A Deflated Story

As the weeks and months go by on the Tom Brady appeal, many fans are getting tired of hearing about it, making this a deflated story.  This post will not be about whether or not Tom Brady is deserving of a suspension.  It will not be about whether or not he will play in Week 1.  It will not be about the recent reports from the courtroom and which side has the upper hand.  Instead, this will be about taking a step back and remembering how we got to this point.  Fans are annoyed that this has gone on for seven months.  Why has it taken this long?!  So much of what has been discussed recently has all been speculation about which side is winning.  Pretty much everything that has been said by Brady’s camp and the NFL has been lawyer talk.  We’re not getting to the source of the problem.  Instead, all we’re hearing about is both sides picking apart the other sides case.

Let’s go back four years.  In 2011, the NFL and NFLPA agreed to a new collective bargaining agreement.  This was a ten-year agreement.  If you remember, the league and the players association were battling and there was even potential for the season to be in jeopardy had the two sides not agreed.  Patriots owner Robert Kraft played a tremendous role in the two sides coming to this agreement.  Many people would say that he was at the top of the list in regards to people who contributed to it.  On July 25, 2011, Kraft made a statement apologizing to fans for the focusing on the business off the field rather than the game on the field.  He also gave Roger Goodell a big compliment.  Kraft said, “The Commissioner has to deal with 32 tough and demanding owners and he’s been able to keep that balance.”  Kraft also discussed what he believed the fans would expect out of the new CBA.  He stated, “I believe you’re going to see a great NFL over the next decade.  And I hope we gave a little lesson to the people in Washington, because the debt crisis is a lot easier to fix than this deal was.”  This sure sounds like a man who was proud and confident of the deal that was made.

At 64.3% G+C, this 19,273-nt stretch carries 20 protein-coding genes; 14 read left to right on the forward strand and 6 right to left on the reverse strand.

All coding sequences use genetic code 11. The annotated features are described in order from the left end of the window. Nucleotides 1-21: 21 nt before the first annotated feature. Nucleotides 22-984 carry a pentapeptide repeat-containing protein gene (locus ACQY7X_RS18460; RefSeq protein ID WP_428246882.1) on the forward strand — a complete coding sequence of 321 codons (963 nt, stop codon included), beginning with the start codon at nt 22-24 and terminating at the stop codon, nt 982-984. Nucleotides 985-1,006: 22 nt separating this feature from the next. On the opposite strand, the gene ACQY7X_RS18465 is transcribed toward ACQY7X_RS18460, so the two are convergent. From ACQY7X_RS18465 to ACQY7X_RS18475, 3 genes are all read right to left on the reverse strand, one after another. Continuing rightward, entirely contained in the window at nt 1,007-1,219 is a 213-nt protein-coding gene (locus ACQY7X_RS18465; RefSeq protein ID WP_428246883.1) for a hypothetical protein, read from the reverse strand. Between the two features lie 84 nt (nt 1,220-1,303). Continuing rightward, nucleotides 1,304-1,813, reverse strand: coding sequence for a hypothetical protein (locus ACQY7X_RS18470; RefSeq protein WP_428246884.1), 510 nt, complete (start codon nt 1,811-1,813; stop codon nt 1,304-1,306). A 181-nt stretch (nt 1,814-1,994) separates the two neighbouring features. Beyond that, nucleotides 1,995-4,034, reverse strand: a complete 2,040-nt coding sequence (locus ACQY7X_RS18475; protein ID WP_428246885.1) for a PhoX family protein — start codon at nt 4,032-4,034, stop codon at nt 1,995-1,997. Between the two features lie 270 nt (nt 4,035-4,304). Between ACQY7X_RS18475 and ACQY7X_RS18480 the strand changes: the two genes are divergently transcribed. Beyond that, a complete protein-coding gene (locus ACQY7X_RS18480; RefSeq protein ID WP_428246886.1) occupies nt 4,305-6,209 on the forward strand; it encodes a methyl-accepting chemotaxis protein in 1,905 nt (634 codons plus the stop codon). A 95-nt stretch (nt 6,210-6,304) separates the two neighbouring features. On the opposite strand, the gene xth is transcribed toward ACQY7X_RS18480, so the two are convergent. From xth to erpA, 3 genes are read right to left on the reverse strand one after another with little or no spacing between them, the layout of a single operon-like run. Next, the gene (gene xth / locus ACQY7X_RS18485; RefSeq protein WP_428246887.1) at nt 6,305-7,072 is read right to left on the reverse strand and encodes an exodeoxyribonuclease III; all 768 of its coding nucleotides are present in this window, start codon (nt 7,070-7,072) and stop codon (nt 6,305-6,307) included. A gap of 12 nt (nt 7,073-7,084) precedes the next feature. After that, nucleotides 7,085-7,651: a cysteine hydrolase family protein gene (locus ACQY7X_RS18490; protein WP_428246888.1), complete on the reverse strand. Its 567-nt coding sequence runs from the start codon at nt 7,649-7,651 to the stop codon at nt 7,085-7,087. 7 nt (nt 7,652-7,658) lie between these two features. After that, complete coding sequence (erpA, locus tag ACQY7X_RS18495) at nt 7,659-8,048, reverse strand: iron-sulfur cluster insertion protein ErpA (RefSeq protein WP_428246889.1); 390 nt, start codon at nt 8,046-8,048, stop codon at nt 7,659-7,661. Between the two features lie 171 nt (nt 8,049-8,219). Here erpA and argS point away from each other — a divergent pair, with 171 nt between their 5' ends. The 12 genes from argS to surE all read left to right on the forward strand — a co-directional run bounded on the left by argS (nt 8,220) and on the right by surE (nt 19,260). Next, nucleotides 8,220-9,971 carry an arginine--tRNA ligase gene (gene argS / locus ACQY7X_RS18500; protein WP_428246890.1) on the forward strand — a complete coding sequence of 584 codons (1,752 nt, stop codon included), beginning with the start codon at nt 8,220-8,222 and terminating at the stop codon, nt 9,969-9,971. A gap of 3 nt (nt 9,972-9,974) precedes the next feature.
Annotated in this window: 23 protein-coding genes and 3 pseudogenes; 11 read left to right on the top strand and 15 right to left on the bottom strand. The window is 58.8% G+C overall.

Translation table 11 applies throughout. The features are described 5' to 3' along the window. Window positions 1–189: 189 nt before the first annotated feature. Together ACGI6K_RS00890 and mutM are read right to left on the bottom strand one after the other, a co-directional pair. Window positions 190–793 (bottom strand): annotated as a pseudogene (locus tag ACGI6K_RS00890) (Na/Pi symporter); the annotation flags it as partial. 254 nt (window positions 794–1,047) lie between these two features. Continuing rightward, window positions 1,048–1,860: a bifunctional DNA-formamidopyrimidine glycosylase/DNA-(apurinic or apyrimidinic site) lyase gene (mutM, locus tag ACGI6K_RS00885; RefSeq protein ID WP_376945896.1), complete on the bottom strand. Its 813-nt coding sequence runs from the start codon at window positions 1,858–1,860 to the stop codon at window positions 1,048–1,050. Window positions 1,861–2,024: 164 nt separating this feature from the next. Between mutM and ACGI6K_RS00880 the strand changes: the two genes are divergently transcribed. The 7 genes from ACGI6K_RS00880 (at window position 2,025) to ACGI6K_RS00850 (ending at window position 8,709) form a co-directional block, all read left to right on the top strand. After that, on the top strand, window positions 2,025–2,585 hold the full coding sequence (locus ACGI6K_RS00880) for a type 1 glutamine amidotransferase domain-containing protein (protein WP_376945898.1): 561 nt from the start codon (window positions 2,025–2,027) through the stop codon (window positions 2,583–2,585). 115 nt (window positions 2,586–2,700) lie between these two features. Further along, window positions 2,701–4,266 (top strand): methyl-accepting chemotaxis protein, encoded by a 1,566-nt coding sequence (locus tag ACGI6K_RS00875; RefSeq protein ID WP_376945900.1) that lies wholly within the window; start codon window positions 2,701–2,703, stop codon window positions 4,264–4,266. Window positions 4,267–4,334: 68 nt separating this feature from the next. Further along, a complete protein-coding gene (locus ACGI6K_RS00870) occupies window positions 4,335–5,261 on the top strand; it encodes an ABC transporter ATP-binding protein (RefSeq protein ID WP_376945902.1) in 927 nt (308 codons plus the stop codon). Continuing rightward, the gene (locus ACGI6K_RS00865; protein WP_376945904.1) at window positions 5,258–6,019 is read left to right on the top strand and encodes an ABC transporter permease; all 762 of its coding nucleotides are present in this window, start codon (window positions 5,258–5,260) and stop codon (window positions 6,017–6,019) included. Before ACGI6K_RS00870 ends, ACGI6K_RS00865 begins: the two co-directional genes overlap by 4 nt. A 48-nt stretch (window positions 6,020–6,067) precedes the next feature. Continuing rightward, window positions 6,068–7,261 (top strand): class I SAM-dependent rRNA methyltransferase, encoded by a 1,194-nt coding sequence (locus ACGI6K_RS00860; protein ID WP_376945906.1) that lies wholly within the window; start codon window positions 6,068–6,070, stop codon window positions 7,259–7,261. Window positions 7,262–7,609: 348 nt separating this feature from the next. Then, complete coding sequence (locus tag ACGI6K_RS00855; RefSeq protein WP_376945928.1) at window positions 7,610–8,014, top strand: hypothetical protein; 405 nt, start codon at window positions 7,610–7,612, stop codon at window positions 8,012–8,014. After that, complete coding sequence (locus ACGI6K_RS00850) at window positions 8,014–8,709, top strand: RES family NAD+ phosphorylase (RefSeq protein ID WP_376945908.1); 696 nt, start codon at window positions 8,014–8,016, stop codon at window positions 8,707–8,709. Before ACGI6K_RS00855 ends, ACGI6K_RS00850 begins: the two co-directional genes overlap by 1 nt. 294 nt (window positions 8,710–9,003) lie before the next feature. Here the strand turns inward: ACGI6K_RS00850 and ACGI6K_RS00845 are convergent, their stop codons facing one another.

Article 46 of the CBA that was agreed to on August 4th, 2011 focused on “Commissioner Disciple”.  The NFLPA and the NFL agreed that the commissioner would have the authority to handle the discipline of players.  At the time, the commissioner’s authority was a pain point for many of the players.  Despite this concern, the commissioner was given the ultimate authority.  The players would have the opportunity to appeal and disciplinary actions, but Goodell had the authority to decide on punishments.  So, after about six months of coming to the table, this is what the players, owners, and league came to an agreement on in the best interest of all parties.